According to NASA, there will be both live views inside and outside of Orion as it passes the moon, as well as video being recorded in high resolution and in possible other formats like 3D 360 degree VR.

Blackarrow
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posted 06-07-2022 01:09 PM     Click Here to See the Profile for Blackarrow     Edit/Delete Message   Reply w/Quote
I am reminded of the advice on making chicken soup attributed to the 19th century English cook, Mrs Beeton: "First catch your chicken."

Space Cadet Carl
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posted 06-08-2022 08:18 AM     Click Here to See the Profile for Space Cadet Carl   Click Here to Email Space Cadet Carl     Edit/Delete Message   Reply w/Quote
Correct. I'm also remembering how NASA initially argued that Apollo flights, specifically the Apollo 11 moonwalk really had little reason to be televised because it offered scant engineering return.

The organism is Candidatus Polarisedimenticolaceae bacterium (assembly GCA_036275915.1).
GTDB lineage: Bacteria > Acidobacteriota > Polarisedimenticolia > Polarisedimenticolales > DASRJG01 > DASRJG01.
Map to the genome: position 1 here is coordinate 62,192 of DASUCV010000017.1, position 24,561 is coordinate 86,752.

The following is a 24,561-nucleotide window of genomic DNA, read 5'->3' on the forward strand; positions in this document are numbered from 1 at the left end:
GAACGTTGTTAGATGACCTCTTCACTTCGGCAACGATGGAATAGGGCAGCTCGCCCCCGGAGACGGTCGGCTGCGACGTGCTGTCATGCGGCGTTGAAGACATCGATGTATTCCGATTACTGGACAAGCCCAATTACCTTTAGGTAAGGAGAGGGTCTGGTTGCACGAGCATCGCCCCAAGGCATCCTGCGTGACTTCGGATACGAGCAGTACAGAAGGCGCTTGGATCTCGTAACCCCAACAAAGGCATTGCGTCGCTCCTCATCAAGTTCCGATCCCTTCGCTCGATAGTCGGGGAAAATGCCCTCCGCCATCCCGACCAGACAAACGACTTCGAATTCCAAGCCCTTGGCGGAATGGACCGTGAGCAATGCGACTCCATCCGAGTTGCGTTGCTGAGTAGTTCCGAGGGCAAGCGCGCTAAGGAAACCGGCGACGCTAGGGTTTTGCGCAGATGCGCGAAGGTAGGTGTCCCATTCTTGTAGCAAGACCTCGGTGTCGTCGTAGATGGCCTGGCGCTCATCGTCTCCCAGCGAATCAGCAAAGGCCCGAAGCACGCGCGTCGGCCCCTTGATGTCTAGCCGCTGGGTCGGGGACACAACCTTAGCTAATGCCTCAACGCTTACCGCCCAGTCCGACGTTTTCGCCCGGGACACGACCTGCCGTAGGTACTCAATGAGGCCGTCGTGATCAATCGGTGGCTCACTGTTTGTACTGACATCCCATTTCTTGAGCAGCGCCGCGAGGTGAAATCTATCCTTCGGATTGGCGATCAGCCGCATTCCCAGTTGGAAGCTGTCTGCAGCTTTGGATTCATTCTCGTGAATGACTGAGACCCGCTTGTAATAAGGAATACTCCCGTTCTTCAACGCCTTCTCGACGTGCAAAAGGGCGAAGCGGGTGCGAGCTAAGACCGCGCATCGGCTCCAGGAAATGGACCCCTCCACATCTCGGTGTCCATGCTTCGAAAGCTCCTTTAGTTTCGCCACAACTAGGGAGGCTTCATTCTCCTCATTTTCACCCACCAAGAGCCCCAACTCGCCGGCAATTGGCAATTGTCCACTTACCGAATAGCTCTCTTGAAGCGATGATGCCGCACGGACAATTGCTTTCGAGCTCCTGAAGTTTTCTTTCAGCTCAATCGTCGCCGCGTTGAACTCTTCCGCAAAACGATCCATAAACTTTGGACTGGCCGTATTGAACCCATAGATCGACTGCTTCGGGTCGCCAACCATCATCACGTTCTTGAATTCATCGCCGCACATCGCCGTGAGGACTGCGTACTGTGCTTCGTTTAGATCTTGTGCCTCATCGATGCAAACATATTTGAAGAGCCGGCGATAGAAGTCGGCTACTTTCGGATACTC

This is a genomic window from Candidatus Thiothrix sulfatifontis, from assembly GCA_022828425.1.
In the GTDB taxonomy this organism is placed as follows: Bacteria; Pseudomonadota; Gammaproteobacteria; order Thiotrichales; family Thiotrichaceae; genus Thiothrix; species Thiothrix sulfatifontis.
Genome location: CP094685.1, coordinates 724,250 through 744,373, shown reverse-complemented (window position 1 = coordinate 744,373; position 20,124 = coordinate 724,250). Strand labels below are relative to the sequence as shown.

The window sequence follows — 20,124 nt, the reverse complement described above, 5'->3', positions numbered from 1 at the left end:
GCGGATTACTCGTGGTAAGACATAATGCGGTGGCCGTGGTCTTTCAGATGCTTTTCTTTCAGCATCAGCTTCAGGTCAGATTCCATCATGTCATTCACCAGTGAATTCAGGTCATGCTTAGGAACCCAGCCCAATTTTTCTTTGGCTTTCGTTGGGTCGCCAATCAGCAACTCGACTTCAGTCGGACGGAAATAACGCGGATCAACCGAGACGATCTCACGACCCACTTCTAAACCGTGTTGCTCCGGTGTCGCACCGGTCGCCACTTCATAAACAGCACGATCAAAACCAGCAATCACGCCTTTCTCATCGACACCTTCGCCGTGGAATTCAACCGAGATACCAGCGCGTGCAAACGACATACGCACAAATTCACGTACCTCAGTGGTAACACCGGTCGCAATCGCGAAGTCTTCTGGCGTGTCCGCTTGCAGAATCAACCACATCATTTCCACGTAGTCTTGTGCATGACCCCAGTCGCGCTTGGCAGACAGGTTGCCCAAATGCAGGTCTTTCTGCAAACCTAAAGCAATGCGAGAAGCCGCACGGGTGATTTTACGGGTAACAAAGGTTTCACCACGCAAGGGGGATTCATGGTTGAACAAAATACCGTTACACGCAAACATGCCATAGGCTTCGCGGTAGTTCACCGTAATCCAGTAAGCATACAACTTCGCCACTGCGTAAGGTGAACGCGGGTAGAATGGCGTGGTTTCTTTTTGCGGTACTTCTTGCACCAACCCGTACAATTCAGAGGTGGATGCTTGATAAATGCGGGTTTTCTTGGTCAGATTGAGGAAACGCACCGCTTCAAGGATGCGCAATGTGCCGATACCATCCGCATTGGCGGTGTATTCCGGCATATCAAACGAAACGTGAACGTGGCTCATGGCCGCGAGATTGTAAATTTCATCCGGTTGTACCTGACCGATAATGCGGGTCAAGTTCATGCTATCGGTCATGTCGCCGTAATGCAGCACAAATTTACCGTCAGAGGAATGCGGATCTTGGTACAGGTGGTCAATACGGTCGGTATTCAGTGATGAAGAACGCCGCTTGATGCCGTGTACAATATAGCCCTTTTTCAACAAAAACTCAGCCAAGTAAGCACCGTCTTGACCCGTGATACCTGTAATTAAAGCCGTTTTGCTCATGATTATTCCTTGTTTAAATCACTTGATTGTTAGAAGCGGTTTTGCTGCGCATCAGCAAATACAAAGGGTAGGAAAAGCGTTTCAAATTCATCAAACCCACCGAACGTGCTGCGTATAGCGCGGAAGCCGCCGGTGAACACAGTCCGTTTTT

Headshot
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posted 06-09-2022 06:48 PM     Click Here to See the Profile for Headshot   Click Here to Email Headshot     Edit/Delete Message   Reply w/Quote
Will the NASA news coverage and television feed of this new wet dress rehearsal be the same as the previous one?

Robert Pearlman
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posted 06-09-2022 07:38 PM     Click Here to See the Profile for Robert Pearlman   Click Here to Email Robert Pearlman     Edit/Delete Message   Reply w/Quote
NASA has yet to announce its coverage plans for the next wet dress rehearsal. When it does, the details will be posted here.

Headshot
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posted 06-09-2022 07:46 PM     Click Here to See the Profile for Headshot   Click Here to Email Headshot     Edit/Delete Message   Reply w/Quote
I hope that it will be better than last time.

Robert Pearlman